The Pope’s ‘Robin Hood’, papal almoner Cardinal Konrad Krajewski, has worked a “miracle” for the migrant workers of Foggia, in Italy, after lobbying to get immigration papers for these long-marginalised people.
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Krajewski visited the ghettos of the Capitanata region last week for the World Day of Migrants and Refugees.
The cardinal saw first-hand how thousands of people barely survive in the slums without proper showers, shelter and sanitation, all the while toiling in the fields harvesting tomatoes and suffering the occasional racist attack.
The migrants, mostly from Nigeria, Ghana, Senegal and Gambia, also suffer exploitation at the hands of local businesses, which pay them in black and refuse to acknowledge their rights as workers.
Krajewski – who once said he was prepared “to go to prison for what I do for the poor” – celebrated the agreement with the authorities, which will see the migrant workers registered under the addresses of local parishes.
At last they’ll be able to access public healthcare and other services.
“It’s a happy day, [because] those people weren’t treated as humans”, the cardinal said.
“In the European Union, even dogs have passports. A cow has a document, otherwise it could not be sold. And those are human beings who were refused documentation”.
“Now when they were recognized as human beings, they can be officially given showers, which we will build”, Krajewski added.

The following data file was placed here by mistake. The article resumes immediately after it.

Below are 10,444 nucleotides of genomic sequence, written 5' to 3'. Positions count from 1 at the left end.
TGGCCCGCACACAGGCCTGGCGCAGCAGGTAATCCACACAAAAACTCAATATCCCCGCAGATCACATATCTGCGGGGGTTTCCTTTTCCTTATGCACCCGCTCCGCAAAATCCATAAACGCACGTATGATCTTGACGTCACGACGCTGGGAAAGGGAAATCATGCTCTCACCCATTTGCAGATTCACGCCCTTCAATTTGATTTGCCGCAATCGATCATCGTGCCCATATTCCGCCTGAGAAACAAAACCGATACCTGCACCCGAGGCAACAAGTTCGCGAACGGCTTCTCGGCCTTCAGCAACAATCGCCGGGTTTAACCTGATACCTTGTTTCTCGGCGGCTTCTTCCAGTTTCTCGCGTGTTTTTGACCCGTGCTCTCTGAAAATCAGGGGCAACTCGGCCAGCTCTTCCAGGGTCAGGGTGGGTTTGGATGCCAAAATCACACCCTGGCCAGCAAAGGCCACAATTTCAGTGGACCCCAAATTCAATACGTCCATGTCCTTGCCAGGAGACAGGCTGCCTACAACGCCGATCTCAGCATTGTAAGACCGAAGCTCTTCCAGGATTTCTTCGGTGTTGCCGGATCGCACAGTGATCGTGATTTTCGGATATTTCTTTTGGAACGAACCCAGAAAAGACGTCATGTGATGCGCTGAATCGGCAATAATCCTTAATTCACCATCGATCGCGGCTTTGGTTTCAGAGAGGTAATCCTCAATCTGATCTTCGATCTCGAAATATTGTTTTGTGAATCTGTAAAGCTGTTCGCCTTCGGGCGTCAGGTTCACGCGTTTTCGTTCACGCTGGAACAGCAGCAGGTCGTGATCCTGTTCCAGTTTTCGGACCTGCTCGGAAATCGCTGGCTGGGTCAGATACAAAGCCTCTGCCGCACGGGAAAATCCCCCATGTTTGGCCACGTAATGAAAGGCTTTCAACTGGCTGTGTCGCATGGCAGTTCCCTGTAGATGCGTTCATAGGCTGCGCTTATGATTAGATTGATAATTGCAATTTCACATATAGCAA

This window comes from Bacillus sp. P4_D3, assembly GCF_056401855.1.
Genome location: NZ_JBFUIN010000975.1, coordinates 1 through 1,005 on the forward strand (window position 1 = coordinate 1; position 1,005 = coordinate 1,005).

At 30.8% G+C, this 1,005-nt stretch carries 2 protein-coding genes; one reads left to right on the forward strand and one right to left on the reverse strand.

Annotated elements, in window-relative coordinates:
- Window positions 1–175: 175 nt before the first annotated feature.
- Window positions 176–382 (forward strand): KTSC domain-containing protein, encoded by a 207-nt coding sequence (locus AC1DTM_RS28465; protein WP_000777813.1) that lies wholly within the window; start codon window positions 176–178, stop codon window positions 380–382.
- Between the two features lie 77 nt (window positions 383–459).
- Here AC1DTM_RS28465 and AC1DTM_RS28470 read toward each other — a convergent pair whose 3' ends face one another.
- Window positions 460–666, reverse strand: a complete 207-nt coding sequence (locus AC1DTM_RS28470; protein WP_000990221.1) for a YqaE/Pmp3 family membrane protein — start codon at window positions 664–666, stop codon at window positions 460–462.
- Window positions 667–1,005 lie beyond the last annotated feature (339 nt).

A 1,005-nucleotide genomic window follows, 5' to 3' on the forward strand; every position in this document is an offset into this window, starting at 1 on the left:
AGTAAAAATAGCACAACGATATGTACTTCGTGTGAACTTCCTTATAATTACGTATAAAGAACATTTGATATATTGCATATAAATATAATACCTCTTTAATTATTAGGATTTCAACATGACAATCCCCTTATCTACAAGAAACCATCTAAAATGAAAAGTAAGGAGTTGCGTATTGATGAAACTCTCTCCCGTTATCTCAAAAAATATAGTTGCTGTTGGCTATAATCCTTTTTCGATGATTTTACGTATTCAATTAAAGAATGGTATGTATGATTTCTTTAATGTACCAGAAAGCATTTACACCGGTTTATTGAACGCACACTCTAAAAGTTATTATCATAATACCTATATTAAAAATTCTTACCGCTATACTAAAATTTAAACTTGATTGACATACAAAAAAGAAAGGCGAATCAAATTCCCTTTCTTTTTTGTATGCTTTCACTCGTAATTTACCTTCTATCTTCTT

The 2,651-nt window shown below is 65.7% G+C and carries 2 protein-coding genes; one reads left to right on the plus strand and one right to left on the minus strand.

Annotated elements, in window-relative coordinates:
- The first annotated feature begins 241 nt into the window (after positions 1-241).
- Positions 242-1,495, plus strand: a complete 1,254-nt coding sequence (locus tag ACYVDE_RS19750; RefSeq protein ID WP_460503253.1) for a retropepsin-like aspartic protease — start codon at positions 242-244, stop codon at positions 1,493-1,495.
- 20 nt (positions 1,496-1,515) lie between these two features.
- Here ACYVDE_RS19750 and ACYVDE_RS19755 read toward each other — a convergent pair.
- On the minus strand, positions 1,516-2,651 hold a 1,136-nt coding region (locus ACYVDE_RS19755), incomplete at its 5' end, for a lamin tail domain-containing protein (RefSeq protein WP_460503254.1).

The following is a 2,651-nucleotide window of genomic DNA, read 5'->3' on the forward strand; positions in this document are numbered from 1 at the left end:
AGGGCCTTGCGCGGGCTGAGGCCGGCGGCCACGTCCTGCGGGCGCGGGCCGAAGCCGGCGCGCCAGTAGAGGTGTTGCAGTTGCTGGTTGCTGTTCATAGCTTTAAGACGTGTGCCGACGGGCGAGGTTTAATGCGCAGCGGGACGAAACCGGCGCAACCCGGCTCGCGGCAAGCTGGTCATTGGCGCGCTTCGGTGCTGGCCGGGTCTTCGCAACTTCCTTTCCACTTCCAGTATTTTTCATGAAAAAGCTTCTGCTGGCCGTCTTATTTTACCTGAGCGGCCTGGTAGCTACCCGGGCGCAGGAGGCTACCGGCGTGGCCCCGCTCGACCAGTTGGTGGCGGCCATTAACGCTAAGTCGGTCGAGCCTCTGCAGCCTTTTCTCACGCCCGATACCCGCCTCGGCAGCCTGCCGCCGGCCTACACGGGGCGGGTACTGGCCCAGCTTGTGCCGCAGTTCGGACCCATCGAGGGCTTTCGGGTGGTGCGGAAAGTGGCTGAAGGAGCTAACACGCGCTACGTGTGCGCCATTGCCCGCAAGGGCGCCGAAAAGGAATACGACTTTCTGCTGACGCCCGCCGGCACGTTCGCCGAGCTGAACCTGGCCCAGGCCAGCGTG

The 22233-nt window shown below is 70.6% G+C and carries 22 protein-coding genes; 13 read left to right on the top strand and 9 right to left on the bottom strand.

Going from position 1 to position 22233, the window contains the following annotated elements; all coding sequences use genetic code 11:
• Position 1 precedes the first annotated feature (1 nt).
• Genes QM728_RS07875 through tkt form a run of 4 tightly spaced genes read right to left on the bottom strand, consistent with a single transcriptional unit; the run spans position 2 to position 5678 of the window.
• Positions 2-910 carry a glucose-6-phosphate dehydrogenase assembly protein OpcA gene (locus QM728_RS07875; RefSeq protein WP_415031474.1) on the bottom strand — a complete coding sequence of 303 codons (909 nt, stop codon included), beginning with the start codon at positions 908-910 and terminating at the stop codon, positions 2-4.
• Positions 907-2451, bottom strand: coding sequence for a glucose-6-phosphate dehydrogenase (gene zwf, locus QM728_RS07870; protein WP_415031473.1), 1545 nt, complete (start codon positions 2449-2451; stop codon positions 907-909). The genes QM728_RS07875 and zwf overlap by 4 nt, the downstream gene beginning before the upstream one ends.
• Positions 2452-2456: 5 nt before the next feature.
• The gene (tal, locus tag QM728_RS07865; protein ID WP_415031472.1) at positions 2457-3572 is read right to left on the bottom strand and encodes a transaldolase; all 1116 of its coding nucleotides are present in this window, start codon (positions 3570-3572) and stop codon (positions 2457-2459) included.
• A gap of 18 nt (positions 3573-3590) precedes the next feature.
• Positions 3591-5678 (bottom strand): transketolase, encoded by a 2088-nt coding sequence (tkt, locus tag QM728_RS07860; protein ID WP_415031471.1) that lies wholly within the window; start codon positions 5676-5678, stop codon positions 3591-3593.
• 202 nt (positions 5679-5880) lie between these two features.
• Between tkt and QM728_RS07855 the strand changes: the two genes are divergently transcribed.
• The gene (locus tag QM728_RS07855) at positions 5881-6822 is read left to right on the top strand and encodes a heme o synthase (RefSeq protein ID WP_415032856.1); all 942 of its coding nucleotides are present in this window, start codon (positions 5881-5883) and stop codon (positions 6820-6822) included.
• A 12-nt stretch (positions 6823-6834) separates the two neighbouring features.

The cardinal explained that the push to regularise the migrant workers had come directly from Pope Francis.
“The Pope, after all, has his own authority, and the local government listened to the requests of the Holy Father”, Krajewski explained.
The cardinal added that Francis was pleased at the news his request to the Apulia authorities had been successful.
“He’s particularly happy that a monument of migrants and refugees was unveiled Sunday at the Vatican and, since then, stands at St. Peter’s Square”, Krajewski emphasised.
That statue in St. Peter’s, Angels Unaware, is a reminder of the “evangelical challenge of welcoming” migrants and refugees, as the Pope explained.
But it has attracted criticism for not being in sync with the famous architectural design of the centre of world Catholicism.
Krajewski dismissed the controversy, however, and said the Pope personally was thrilled with the result.
“This city is an eternal city, and let’s hope the monument will stay here eternally”. the cardinal said.
“It doesn’t matter whether it matches Bernini’s colonnade, it matches the Gospel”, he insisted.